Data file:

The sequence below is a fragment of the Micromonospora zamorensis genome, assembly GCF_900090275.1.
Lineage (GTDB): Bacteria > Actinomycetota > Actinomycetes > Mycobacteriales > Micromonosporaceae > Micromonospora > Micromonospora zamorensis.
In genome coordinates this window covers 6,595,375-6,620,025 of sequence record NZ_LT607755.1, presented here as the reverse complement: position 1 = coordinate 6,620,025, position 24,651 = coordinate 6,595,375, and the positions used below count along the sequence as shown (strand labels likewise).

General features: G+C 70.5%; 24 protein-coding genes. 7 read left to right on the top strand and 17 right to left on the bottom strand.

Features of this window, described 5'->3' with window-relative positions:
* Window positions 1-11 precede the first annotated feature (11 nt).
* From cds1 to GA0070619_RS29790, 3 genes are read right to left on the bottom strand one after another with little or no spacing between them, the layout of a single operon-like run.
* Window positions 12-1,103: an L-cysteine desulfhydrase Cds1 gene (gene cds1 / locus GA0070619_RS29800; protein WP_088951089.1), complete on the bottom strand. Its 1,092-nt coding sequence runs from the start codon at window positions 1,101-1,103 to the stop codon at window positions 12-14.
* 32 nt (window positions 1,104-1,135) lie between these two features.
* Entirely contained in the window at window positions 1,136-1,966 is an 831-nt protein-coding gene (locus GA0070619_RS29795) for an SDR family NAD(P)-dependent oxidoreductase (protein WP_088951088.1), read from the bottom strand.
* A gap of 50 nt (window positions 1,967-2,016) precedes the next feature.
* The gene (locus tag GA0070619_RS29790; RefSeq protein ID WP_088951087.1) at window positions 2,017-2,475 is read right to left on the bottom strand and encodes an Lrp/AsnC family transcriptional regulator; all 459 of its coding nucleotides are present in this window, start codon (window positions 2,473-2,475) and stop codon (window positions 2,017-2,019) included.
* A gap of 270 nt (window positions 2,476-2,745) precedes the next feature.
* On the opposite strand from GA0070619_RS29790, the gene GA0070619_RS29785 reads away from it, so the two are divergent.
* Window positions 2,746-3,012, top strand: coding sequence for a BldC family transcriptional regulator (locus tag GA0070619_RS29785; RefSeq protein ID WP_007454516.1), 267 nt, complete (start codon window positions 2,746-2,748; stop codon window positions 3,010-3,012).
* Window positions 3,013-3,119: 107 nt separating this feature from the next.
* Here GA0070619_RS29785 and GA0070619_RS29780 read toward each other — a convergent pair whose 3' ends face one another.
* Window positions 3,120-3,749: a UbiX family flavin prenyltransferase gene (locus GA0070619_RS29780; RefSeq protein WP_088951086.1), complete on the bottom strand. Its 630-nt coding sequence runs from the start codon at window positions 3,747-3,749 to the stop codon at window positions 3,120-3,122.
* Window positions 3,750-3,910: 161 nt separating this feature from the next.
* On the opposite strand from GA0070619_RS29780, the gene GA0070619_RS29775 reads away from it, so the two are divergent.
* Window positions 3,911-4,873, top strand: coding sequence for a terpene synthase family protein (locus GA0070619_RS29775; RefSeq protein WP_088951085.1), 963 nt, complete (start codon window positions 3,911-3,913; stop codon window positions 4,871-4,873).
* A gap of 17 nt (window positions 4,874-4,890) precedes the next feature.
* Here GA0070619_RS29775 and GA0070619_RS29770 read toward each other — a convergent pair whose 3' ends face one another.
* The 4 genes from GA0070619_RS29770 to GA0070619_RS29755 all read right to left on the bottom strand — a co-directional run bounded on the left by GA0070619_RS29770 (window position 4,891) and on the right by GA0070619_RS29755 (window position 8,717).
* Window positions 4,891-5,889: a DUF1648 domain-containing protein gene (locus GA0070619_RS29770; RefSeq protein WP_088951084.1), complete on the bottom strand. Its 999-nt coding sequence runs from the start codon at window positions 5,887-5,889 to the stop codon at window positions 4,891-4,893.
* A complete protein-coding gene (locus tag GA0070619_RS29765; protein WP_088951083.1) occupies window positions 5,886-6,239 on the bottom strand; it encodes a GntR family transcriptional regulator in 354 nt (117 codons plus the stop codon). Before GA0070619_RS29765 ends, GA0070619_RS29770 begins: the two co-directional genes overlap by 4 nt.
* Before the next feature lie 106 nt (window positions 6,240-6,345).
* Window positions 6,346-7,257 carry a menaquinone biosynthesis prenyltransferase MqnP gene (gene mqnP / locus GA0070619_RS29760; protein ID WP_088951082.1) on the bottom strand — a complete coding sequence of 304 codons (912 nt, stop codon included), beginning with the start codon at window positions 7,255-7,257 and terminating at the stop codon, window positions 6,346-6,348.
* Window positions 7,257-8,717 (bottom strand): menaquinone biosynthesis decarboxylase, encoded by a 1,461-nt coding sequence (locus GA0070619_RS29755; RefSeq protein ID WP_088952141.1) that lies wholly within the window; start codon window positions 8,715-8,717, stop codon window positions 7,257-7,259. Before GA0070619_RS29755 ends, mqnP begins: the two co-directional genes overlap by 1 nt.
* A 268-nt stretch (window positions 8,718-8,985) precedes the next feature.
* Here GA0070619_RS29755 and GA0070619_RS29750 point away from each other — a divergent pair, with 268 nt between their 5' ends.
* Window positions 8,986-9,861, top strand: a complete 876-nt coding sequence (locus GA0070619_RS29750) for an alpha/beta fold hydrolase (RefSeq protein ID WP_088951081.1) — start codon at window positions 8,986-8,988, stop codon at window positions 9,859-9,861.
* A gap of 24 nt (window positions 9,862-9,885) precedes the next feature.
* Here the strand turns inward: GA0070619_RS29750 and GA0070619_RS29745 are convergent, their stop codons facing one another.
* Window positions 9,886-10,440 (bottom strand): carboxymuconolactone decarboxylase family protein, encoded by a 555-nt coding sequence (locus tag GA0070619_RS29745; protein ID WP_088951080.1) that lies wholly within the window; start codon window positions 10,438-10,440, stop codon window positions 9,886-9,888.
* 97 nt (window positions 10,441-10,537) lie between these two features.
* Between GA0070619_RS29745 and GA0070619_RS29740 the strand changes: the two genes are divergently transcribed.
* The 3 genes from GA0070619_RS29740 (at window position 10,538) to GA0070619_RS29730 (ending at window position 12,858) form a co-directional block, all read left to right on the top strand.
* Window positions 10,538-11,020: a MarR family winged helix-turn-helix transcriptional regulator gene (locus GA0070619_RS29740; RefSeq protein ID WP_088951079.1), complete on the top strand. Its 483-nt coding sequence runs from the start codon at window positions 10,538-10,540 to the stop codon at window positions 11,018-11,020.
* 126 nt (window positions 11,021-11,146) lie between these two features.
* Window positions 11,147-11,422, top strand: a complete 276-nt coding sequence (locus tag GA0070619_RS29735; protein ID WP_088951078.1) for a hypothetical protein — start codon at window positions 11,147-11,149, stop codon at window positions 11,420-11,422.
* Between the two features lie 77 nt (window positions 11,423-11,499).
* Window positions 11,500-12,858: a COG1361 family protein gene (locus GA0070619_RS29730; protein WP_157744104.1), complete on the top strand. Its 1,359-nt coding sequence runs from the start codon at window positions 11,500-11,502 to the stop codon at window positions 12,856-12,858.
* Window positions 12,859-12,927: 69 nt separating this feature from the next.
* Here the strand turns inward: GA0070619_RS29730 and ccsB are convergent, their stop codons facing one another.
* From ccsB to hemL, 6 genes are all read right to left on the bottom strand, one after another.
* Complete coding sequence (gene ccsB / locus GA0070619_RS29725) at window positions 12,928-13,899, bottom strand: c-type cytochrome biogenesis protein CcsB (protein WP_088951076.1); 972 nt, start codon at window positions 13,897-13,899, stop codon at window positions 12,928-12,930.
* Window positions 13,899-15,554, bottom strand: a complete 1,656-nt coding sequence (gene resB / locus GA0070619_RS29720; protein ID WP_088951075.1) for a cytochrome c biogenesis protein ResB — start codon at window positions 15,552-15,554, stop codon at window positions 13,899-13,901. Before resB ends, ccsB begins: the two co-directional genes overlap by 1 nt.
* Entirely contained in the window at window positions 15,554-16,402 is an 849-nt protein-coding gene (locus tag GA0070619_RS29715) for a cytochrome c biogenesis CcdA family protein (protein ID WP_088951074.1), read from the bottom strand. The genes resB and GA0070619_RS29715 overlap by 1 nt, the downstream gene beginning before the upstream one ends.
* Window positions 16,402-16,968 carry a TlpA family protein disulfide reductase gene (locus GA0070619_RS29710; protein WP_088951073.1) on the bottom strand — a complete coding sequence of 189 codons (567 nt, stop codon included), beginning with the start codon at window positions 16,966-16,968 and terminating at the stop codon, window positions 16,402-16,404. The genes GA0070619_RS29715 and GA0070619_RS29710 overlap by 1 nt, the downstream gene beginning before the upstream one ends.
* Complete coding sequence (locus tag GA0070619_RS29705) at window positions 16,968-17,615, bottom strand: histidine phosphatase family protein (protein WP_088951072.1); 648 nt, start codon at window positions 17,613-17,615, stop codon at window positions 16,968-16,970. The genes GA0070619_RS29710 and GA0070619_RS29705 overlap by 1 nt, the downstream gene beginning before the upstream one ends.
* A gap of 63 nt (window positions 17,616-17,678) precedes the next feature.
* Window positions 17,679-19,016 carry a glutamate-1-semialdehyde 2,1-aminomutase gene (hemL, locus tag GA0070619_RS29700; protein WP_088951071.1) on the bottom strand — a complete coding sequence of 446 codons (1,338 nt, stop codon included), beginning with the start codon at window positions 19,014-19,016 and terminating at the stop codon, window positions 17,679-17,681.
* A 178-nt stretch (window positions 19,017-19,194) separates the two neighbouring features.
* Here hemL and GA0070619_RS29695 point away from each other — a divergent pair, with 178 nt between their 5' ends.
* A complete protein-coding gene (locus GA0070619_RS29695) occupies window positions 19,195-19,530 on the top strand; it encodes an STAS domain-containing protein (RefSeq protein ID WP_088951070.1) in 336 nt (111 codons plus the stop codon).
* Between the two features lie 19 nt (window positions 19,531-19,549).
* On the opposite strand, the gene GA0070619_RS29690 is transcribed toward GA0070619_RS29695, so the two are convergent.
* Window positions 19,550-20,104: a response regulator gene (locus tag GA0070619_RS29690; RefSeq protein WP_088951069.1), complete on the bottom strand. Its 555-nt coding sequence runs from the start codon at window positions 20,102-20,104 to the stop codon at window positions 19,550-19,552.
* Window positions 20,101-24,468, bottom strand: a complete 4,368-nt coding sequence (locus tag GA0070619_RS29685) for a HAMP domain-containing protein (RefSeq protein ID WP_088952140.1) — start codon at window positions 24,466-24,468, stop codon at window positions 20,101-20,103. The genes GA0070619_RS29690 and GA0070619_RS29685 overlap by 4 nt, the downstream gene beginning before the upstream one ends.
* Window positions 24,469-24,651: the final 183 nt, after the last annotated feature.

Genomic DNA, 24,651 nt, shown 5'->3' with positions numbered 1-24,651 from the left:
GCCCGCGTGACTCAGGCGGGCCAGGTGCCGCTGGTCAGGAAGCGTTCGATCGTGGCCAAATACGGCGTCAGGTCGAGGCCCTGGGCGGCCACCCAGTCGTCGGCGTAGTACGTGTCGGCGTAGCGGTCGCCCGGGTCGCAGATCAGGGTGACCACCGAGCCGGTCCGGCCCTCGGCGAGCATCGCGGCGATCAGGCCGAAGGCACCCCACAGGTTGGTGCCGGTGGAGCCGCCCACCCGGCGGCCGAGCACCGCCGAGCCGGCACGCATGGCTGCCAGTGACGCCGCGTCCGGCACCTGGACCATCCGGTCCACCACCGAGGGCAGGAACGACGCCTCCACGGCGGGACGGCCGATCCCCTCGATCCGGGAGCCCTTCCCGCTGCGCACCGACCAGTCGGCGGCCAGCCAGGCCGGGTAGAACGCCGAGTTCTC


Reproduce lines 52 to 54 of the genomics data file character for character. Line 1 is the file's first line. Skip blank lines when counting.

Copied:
* A gap of 63 nt (window positions 17,616-17,678) precedes the next feature.
* Window positions 17,679-19,016 carry a glutamate-1-semialdehyde 2,1-aminomutase gene (hemL, locus tag GA0070619_RS29700; protein WP_088951071.1) on the bottom strand — a complete coding sequence of 446 codons (1,338 nt, stop codon included), beginning with the start codon at window positions 19,014-19,016 and terminating at the stop codon, window positions 17,679-17,681.
* A 178-nt stretch (window positions 19,017-19,194) separates the two neighbouring features.